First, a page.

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Investors Creep Back After Worst Market Rout in Years – The New York Times, Nytimes.com

Investors Creep Back After Worst Market Rout in Years – The New York Times, Nytimes.com

Investors returned one day after coronavirus fears and oil market disruptions caused the biggest sell-off in a decade. Still, bonds and gold prices signaled persistent worries.

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Major European markets opened 2 percent higher.

(The departure hall of Tokyo’s Haneda Airport on Tuesday.) (Credit … ) Philip Fong / Agence France-Presse – Getty Images

Global shares rise, but investors remain skittish.

Investors moved back into the markets on Tuesday, one day aft er the coronavirus and a battle among the world’s largest oil producers shook the global financial scene.

European stocks opened higher, led by a rise of more than 2 percent in London. Asian markets finished higher as well.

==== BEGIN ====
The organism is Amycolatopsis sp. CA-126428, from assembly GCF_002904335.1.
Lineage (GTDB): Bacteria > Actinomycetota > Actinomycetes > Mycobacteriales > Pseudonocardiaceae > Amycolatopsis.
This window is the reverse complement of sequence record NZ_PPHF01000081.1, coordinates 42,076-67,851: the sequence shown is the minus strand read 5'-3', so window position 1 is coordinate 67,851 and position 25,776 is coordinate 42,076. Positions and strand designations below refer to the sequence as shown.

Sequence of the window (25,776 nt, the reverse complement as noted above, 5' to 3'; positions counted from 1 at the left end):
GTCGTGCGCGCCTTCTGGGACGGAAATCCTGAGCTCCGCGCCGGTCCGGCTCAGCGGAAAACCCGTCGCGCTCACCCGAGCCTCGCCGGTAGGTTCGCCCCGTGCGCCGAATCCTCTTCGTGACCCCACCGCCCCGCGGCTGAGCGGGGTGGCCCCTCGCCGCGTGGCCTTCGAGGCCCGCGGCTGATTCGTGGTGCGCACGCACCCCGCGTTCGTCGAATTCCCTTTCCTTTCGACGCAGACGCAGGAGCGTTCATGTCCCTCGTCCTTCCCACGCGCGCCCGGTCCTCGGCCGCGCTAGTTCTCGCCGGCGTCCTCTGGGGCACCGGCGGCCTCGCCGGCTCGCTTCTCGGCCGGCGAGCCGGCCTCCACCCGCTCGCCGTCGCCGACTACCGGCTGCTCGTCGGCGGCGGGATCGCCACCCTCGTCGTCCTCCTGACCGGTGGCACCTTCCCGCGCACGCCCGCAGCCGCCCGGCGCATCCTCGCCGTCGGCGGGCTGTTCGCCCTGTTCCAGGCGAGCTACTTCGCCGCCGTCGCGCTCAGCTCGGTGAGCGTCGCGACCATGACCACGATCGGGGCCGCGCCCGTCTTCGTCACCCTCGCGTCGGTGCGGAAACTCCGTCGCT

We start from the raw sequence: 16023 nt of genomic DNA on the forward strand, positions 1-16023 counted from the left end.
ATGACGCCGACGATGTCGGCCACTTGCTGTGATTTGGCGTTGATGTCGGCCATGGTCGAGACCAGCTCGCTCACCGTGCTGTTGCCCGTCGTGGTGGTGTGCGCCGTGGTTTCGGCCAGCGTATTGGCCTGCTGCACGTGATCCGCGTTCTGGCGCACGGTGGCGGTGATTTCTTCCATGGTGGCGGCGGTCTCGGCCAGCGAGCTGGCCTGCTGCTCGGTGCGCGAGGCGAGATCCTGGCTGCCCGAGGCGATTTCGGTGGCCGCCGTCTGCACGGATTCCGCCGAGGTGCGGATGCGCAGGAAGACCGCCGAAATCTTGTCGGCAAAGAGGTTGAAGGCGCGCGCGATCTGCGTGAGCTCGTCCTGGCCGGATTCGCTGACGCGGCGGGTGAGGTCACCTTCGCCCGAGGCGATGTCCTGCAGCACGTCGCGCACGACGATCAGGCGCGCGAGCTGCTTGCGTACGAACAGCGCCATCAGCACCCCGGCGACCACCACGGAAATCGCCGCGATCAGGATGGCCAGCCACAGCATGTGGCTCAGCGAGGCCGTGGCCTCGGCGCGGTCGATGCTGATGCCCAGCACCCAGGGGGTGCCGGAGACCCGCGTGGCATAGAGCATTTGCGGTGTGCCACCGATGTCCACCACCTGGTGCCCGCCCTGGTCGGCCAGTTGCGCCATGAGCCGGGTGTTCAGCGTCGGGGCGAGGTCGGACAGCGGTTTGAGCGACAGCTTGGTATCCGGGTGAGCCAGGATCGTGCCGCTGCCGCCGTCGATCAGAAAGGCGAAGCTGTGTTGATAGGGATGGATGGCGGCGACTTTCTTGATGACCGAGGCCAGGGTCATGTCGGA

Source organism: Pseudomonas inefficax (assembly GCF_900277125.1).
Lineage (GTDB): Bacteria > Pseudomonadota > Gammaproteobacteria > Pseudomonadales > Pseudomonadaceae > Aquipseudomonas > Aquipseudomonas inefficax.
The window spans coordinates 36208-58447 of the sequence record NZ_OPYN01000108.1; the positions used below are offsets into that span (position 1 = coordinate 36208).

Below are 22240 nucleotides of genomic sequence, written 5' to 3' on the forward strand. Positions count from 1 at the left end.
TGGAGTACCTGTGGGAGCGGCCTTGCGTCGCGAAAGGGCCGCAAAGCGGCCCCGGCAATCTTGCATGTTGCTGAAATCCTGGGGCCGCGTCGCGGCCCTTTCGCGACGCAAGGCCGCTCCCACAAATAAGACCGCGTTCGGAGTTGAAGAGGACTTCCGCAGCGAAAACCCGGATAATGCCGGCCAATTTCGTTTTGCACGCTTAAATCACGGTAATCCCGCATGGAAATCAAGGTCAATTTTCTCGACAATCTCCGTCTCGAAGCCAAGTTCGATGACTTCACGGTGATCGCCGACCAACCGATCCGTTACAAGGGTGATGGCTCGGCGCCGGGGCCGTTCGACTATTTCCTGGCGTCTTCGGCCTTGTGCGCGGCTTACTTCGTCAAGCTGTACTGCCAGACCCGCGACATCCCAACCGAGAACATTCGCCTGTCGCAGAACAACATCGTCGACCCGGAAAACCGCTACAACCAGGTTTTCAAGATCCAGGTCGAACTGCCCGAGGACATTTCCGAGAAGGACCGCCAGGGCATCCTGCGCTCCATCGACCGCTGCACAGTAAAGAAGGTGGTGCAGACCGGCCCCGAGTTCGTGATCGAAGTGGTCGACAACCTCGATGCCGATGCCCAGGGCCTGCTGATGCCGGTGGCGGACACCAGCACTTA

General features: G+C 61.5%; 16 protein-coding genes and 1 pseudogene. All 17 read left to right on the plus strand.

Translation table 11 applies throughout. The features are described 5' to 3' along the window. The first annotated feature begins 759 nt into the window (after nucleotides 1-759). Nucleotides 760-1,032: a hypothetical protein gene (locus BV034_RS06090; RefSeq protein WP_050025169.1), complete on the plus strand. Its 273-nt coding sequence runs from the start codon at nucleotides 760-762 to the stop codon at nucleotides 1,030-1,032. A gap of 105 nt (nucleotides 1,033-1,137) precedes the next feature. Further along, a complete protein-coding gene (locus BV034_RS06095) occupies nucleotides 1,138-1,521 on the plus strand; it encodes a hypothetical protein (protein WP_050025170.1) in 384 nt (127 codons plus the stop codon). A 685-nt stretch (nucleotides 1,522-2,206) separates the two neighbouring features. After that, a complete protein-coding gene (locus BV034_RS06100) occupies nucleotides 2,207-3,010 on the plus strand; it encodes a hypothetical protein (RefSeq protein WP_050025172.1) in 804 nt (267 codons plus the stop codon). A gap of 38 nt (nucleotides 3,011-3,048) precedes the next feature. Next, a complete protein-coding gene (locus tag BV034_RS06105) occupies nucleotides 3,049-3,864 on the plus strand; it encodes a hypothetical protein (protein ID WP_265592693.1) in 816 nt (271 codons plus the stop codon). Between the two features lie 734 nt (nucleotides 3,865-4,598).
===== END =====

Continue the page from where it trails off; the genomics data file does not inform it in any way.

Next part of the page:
Futures markets indicated that Wall Street would follow the trend.

The gains did not make up for the global plunge in markets on Monday. Wall Street posted its worst performance in over a decade. In Asia and Europe on Monday, some of the biggest financial exchanges flirted with, or crossed into, bear market territory.

Markets still showed plenty of signs of nervousness on Tuesday. Yields on U.S. government debt rose slightly but remained close to record lows. The price of gold fell slightly on futures markets.

The price of oil, which had slumped by a quarter on Monday, rose nearly 7 percent on Tuesday, with futures tracking the price of Brent crude trading at about $ 65. a barrel.

(South Korea puts limits on short sellers after its market slump.)

South Korean officials on Tuesday moved to protect domestic companies one day after a brutal sell-off.

The government said it would tighten a rule banning the short sale of stocks that meet certain daily trading criteria over the next three months. The move was “in response to the expanded market volatility of late,” said Hong Nam-ki, South Korea’s finance minister.

Some of the country’s most valuable companies lost billions of dollars on Monday. Its market inched closer to bear territory, which is when stocks fall by (percent from a recent high.